How to become a physiotherapist and what they do

A physiotherapist working with a client
Discover how to get into physiotherapy, what the physiotherapist job role involves and how much your salary will be. Plus we talk to a musculoskeletal physiotherapist about her career.

Physiotherapists use physical, non-surgical methods to help people who are recovering from injury or affected by a health condition. For example, they might massage them, manipulate their body or take them through a series of exercises to aid rehabilitation. Becoming a physiotherapist requires a degree.

Below we take you through what a physiotherapist does and how to become one in much more detail. We’ve included plenty of personal insights from Kate Chadney, a senior specialist musculoskeletal physiotherapist working for Healthshare (a private provider that only deals with NHS contracts).

How to become a physiotherapist

To become a physiotherapist you need to either take an undergraduate (first) degree in physiotherapy, or a degree in another subject followed by a masters degree in physiotherapy. Your degree will combine theory with work placements to give you practical experience.

Entry requirements for physiotherapy degrees vary from university to university. Below we’ve given examples for school leavers with some of the most common qualifications, such as A levels, Scottish Highers and the IB. However, universities typically accept a range of qualifications, such as vocational qualifications (eg BTECs and SVQs), access to higher education diplomas and qualifications from other countries, so check their websites for full details.

Kate summarises her own route as follows: ‘I took ten GCSEs and three A levels (biology, English and history) followed by a BSc [undergraduate degree] in physiotherapy.'

Entry requirements for undergraduate physiotherapy degrees in England and Wales

At English and Welsh universities, asking for biology, human biology or PE as one of your A level/IB/Scottish Higher subjects is typical. However, sometimes you must have biology or human biology and PE won’t do instead. Other universities like science subjects but accept a broader mix.

Entry requirements for undergraduate physiotherapy degrees in Scotland

Scottish universities tend to like science subjects and English.

Entry requirements for undergraduate physiotherapy degrees in Northern Ireland

In Northern Ireland, you can study BSc physiotherapy at Ulster University.

Entry requirements for masters degrees in physiotherapy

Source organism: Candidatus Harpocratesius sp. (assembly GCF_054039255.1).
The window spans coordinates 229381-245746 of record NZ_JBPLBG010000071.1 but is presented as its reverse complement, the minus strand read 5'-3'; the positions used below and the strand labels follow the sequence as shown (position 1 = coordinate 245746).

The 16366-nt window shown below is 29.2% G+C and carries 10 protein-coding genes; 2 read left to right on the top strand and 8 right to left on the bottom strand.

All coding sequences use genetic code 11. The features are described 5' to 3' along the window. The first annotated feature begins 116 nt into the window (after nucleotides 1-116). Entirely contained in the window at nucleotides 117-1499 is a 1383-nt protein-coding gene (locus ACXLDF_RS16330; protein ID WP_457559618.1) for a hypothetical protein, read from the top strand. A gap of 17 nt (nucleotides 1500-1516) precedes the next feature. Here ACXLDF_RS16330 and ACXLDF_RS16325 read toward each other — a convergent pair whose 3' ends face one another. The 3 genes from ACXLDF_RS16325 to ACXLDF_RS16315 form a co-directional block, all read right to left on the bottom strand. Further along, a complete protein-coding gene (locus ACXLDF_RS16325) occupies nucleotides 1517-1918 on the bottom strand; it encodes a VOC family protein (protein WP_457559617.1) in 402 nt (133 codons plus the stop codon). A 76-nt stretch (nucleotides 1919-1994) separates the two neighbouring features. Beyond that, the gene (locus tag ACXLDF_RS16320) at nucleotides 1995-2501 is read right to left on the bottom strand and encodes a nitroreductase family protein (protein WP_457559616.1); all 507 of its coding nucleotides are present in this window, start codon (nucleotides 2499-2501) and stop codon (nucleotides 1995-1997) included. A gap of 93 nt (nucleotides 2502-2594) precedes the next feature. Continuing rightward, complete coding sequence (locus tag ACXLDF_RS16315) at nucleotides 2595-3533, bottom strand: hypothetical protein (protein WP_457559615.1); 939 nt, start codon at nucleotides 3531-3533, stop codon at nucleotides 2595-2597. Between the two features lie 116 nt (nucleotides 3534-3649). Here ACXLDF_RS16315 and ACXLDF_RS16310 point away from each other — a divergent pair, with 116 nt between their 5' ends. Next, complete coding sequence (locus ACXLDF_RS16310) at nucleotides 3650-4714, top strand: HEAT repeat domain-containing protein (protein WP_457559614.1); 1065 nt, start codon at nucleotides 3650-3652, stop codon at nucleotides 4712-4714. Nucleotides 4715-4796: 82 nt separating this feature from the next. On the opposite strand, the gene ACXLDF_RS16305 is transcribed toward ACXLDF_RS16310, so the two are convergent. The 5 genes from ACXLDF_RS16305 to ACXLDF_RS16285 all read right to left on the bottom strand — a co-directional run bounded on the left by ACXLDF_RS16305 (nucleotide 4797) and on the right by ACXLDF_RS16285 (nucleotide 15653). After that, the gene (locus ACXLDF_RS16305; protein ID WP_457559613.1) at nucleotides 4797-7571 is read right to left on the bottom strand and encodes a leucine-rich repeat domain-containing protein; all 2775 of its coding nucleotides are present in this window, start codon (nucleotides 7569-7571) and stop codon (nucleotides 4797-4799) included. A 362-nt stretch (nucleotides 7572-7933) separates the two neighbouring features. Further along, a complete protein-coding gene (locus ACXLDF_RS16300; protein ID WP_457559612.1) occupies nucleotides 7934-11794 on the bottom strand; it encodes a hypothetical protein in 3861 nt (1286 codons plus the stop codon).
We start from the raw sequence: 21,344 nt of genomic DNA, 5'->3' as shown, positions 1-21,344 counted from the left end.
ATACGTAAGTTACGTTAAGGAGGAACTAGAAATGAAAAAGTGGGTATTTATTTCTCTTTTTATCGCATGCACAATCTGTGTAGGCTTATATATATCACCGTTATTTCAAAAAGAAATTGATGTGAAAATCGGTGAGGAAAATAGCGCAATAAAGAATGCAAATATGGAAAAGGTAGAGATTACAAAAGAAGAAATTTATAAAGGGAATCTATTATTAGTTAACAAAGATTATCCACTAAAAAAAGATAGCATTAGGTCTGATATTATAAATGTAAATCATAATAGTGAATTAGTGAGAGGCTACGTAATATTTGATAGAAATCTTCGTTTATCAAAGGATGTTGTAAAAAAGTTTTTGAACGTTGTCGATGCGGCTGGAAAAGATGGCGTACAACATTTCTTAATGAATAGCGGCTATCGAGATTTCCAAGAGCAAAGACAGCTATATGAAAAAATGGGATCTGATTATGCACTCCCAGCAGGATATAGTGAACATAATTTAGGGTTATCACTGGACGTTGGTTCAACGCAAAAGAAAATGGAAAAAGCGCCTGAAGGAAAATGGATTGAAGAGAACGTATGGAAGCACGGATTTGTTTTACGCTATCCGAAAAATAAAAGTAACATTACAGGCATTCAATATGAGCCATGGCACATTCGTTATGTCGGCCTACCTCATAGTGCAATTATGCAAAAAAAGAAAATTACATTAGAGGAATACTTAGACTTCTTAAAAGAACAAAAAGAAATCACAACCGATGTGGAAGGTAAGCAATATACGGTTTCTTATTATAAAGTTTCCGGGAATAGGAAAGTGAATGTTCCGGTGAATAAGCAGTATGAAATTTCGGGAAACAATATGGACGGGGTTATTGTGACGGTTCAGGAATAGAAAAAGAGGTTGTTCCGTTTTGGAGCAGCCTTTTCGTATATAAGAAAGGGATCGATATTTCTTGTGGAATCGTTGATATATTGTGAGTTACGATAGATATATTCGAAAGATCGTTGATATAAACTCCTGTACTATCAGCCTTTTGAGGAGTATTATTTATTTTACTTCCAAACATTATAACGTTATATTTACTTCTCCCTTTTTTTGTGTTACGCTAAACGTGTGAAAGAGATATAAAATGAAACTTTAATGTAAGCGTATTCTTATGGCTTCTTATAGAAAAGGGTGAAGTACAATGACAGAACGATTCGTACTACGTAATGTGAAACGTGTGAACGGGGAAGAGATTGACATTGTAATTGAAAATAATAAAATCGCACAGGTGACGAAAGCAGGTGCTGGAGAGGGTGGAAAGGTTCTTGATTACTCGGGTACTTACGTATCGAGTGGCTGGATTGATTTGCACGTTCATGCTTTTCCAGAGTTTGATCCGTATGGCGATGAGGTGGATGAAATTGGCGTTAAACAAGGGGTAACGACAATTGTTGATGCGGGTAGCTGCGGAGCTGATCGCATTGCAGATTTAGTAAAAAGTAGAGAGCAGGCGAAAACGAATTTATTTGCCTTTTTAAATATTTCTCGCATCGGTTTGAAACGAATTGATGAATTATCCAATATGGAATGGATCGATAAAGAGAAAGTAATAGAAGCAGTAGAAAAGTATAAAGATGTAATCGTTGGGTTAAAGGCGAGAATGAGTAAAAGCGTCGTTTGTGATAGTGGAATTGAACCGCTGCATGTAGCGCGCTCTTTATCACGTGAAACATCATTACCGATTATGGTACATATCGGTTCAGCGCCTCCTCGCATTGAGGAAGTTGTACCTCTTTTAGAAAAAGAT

Masters degrees that qualify you as a physiotherapist typically last two years full time and are described as ‘pre-registration’ – this differentiates them from masters degrees that are aimed at qualified physiotherapists who want to study in more depth.

You’ll typically need an undergraduate degree in a subject that relates to biology (subjects/modules to do with human biology are the most useful). Sports science is typically accepted. Check individual universities’ entry requirements carefully if you’re thinking of going down this route.

What does a physiotherapist do and which areas can they specialise in?

Kate explains a physiotherapist’s job role as follows: ‘There are different specialities within physiotherapy including neurology [patients with damage or disease affecting the central nervous system, such as brain injury or Parkinson’s disease], respiratory [patients with conditions that cause breathing difficulties, such as cystic fibrosis], musculoskeletal [patients with muscle, tendon or joint problems, among others] and paediatrics [child patients]. All focus on the rehabilitation and management of a person who suffers from acute/chronic medical conditions, to help them achieve a better quality of life.’

Physiotherapists use a range of techniques. These include manipulating and massaging affected areas on patients’ behalf, helping them to carry out exercises under guidance (for example using hydrotherapy), advising and educating, and using techniques such as acupuncture or the application of mild electric currents.

Most physiotherapists have jobs in the NHS but some work elsewhere. For example, they can work in private hospitals or clinics, or in sports settings, or they can be self-employed.

Kate’s career as a musculoskeletal physiotherapist

In terms of her own work as a musculoskeletal physiotherapist, Kate comments: ‘My workplace is split between an outpatients department in a hospital and a GP's surgery. I have appointments with patients who have been referred from their GP to have some physio for a musculoskeletal problem, such as whiplash, back pain (chronic or acute), knee injuries, joint problems (for example arthritis) and sports injuries. I also treat patients who have planned (elective) operations such as hip/knee/shoulder replacements or if they have sustained any trauma such as broken bones or ligament reconstructions.

‘I have to liaise closely with other health professionals including GPs, specialist doctors and radiologists to provide a comprehensive treatment for each individual patient. They are treated mainly through exercise-based therapy and manual therapy but there is also a lot of educating the patient about their condition and enabling them to self manage.’

The best bits of a physiotherapy career

Kate says that her favourite aspect of her job is ‘interaction with a very diverse group of people – all ages, ethnicities, nationalities and socio-economic backgrounds’.

Skills physiotherapists need

Physiotherapists need to be good with people and not mind close physical contact with others. Kate comments that they require: ‘Good communication skills, empathy, the ability to work under pressure and a lack of squeamishness!’

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